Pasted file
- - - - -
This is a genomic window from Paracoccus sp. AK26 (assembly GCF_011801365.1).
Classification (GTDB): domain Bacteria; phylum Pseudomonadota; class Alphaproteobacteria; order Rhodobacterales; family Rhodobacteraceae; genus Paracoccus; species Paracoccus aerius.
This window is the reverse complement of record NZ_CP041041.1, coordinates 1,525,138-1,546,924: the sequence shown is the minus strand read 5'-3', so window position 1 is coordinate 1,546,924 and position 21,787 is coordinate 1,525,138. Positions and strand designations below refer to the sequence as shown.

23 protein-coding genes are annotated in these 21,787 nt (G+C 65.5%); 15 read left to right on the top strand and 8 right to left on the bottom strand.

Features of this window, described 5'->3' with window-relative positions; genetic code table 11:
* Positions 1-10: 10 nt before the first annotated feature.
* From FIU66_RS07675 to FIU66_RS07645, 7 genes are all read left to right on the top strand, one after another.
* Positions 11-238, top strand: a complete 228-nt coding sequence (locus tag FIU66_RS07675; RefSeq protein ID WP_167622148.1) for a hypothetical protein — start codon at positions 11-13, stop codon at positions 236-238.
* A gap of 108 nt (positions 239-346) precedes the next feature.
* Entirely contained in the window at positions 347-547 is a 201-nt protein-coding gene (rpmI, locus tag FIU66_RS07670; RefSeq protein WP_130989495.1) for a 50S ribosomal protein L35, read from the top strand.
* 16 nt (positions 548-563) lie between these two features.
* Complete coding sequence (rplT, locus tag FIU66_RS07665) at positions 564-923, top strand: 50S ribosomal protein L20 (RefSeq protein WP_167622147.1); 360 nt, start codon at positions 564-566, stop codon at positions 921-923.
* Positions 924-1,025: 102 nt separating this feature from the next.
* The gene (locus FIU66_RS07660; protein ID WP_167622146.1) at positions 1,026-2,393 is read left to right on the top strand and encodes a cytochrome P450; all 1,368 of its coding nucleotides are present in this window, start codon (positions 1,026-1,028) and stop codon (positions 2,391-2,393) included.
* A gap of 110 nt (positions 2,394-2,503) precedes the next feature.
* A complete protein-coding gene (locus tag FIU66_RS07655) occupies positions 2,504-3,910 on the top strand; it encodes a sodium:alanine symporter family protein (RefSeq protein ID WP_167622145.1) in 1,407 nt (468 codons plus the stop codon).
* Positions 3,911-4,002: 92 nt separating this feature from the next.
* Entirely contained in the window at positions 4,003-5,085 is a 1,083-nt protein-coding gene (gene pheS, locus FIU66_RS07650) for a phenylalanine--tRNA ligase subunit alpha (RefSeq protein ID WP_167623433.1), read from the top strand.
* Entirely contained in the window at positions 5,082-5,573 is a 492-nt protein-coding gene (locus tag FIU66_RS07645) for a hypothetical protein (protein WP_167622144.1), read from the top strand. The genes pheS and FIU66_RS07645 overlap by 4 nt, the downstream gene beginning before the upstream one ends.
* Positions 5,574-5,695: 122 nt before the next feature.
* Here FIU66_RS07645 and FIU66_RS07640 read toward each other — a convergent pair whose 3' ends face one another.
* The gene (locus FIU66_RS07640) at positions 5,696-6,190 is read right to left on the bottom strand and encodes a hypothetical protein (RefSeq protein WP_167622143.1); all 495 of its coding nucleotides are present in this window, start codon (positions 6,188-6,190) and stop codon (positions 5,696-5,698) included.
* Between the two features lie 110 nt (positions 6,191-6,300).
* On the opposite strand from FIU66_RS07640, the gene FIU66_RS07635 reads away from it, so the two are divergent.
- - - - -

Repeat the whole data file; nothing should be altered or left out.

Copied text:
This is a genomic window from Paracoccus sp. AK26 (assembly GCF_011801365.1).
Classification (GTDB): domain Bacteria; phylum Pseudomonadota; class Alphaproteobacteria; order Rhodobacterales; family Rhodobacteraceae; genus Paracoccus; species Paracoccus aerius.
This window is the reverse complement of record NZ_CP041041.1, coordinates 1,525,138-1,546,924: the sequence shown is the minus strand read 5'-3', so window position 1 is coordinate 1,546,924 and position 21,787 is coordinate 1,525,138. Positions and strand designations below refer to the sequence as shown.

23 protein-coding genes are annotated in these 21,787 nt (G+C 65.5%); 15 read left to right on the top strand and 8 right to left on the bottom strand.

Features of this window, described 5'->3' with window-relative positions; genetic code table 11:
* Positions 1-10: 10 nt before the first annotated feature.
* From FIU66_RS07675 to FIU66_RS07645, 7 genes are all read left to right on the top strand, one after another.
* Positions 11-238, top strand: a complete 228-nt coding sequence (locus tag FIU66_RS07675; RefSeq protein ID WP_167622148.1) for a hypothetical protein — start codon at positions 11-13, stop codon at positions 236-238.
* A gap of 108 nt (positions 239-346) precedes the next feature.
* Entirely contained in the window at positions 347-547 is a 201-nt protein-coding gene (rpmI, locus tag FIU66_RS07670; RefSeq protein WP_130989495.1) for a 50S ribosomal protein L35, read from the top strand.
* 16 nt (positions 548-563) lie between these two features.
* Complete coding sequence (rplT, locus tag FIU66_RS07665) at positions 564-923, top strand: 50S ribosomal protein L20 (RefSeq protein WP_167622147.1); 360 nt, start codon at positions 564-566, stop codon at positions 921-923.
* Positions 924-1,025: 102 nt separating this feature from the next.
* The gene (locus FIU66_RS07660; protein ID WP_167622146.1) at positions 1,026-2,393 is read left to right on the top strand and encodes a cytochrome P450; all 1,368 of its coding nucleotides are present in this window, start codon (positions 1,026-1,028) and stop codon (positions 2,391-2,393) included.
* A gap of 110 nt (positions 2,394-2,503) precedes the next feature.
* A complete protein-coding gene (locus tag FIU66_RS07655) occupies positions 2,504-3,910 on the top strand; it encodes a sodium:alanine symporter family protein (RefSeq protein ID WP_167622145.1) in 1,407 nt (468 codons plus the stop codon).
* Positions 3,911-4,002: 92 nt separating this feature from the next.
* Entirely contained in the window at positions 4,003-5,085 is a 1,083-nt protein-coding gene (gene pheS, locus FIU66_RS07650) for a phenylalanine--tRNA ligase subunit alpha (RefSeq protein ID WP_167623433.1), read from the top strand.
* Entirely contained in the window at positions 5,082-5,573 is a 492-nt protein-coding gene (locus tag FIU66_RS07645) for a hypothetical protein (protein WP_167622144.1), read from the top strand. The genes pheS and FIU66_RS07645 overlap by 4 nt, the downstream gene beginning before the upstream one ends.
* Positions 5,574-5,695: 122 nt before the next feature.
* Here FIU66_RS07645 and FIU66_RS07640 read toward each other — a convergent pair whose 3' ends face one another.
* The gene (locus FIU66_RS07640) at positions 5,696-6,190 is read right to left on the bottom strand and encodes a hypothetical protein (RefSeq protein WP_167622143.1); all 495 of its coding nucleotides are present in this window, start codon (positions 6,188-6,190) and stop codon (positions 5,696-5,698) included.
* Between the two features lie 110 nt (positions 6,191-6,300).
* On the opposite strand from FIU66_RS07640, the gene FIU66_RS07635 reads away from it, so the two are divergent.